Life vs. Death
In the short story, “The Rattler”, a man and a rattle snake cross paths in the desert, and life vs. death is involved. The man has to decide whether he should kill the snake or not, and he decided that he is obligated to. Though we understand both sides of the story, the man should not have killed the snake. The snake was calm and alert, not trying to harm anyone, but still protecting himself. In the short passage, “The Rattler” , the personification of the snake, the point of the man, and details about the setting all lead readers to feel sympathy toward the snake, as well as sorrow and frustration towards the man.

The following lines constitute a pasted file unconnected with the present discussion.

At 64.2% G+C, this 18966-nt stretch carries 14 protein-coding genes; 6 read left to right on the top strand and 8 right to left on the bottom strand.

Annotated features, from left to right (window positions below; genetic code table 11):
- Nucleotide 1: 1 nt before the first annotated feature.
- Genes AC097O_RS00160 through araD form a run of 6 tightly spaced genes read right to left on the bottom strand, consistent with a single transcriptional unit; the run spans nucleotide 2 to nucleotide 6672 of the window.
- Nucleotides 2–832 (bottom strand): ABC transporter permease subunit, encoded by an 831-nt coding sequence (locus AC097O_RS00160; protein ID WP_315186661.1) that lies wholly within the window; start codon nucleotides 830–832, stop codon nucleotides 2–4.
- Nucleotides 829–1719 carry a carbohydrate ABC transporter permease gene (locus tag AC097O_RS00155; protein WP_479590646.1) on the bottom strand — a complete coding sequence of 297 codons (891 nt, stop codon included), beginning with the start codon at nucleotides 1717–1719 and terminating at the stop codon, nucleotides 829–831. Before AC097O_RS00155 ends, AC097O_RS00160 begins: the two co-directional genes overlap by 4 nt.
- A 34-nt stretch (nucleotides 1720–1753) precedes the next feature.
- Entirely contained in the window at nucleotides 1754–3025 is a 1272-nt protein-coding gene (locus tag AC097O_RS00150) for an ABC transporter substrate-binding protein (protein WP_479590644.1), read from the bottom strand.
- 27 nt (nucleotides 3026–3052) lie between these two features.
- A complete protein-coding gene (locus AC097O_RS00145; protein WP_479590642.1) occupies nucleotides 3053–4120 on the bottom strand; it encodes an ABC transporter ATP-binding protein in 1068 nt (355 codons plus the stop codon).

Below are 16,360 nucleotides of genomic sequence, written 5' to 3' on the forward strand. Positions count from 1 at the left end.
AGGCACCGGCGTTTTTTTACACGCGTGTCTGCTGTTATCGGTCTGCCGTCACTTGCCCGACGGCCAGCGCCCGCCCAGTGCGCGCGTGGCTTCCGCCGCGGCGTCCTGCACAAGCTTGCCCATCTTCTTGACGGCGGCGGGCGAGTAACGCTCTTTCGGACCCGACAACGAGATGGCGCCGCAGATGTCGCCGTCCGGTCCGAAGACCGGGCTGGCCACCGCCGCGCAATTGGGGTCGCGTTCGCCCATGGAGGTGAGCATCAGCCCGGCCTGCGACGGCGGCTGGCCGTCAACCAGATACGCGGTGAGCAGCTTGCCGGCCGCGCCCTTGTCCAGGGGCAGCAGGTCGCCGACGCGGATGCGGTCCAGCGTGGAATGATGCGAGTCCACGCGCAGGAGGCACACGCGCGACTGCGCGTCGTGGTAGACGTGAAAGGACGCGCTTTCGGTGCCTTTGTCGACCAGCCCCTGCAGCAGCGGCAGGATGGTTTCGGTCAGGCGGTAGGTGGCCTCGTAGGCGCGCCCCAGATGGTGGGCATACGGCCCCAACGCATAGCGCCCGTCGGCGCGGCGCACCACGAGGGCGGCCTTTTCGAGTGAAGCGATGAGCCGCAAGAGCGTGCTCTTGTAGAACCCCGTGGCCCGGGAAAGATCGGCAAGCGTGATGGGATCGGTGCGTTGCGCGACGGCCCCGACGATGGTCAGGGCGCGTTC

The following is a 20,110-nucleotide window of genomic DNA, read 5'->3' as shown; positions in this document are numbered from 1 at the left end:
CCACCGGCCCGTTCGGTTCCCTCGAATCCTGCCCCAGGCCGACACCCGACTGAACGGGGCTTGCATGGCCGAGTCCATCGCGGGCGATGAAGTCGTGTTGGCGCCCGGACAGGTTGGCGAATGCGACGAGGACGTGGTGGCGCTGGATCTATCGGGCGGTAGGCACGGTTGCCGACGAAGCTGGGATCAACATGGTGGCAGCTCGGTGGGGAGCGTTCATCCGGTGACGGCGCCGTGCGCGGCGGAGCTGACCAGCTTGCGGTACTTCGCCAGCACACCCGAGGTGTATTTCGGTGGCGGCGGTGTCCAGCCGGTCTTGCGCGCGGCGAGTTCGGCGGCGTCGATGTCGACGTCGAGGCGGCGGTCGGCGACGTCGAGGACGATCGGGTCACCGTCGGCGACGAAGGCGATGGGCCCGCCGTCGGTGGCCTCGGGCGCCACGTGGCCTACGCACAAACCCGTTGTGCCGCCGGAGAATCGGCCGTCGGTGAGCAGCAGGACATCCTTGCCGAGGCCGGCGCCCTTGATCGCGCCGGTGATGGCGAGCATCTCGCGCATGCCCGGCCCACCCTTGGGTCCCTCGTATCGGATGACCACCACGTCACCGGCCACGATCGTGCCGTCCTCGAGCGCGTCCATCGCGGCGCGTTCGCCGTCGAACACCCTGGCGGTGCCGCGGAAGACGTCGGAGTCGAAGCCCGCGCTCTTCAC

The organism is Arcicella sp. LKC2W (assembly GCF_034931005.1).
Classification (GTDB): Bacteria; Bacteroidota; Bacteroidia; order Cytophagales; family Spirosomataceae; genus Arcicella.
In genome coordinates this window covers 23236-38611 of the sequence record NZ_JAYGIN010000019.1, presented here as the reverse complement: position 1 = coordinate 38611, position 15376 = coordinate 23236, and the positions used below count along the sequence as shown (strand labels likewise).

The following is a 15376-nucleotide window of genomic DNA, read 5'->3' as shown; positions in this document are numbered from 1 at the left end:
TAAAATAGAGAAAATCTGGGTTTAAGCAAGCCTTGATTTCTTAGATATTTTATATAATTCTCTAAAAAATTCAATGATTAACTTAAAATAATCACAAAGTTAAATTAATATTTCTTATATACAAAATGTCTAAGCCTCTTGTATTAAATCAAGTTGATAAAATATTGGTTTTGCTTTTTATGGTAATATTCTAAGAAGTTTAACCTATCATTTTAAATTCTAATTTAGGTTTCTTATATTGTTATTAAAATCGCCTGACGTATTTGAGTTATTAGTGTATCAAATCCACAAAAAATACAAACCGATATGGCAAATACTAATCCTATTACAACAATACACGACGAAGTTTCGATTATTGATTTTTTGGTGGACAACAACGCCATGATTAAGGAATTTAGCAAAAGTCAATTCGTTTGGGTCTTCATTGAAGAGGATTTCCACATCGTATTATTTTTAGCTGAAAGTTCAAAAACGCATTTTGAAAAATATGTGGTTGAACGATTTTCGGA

Readers feel sorry for the snake because it loses its life, even though it never threatens or causes the man any harm. The snake is calm. The snake is careful and watchful, but does not strike. The rattler had not moved; he lay there like a “live wire”. The snake has all potential to harm, but controls itself, not threatening the man. The snake even gave the man a second chance by hiding in the bush, as if saying “I don’t want to harm you, but I can, so leave me alone!” As we all know, snakes are very much able to harm, but the snake, being calm, chose to even hide in order to not harm the man. Readers can also see that the snake is very patient. The snake was patiently waiting for the man to “show intentions”. Instead of automatically striking, it decides to wait, to only harm as self-defense, so that he does not have to harm for no reason. The snake is unwilling to fight, unless absolutely necessary. Any other snake would have most likely striked as soon as anyone even got near it, but this snake was patiently waiting for an actual reason to self-defend itself, unlike the man. As all snakes, the snake was courageous. “ He shook and shook his fair but furious signal, quite sportingly warning me that I had made an unprovoked attack”, the snake, not afraid to warn the man, by rattling , tells him to back off,...
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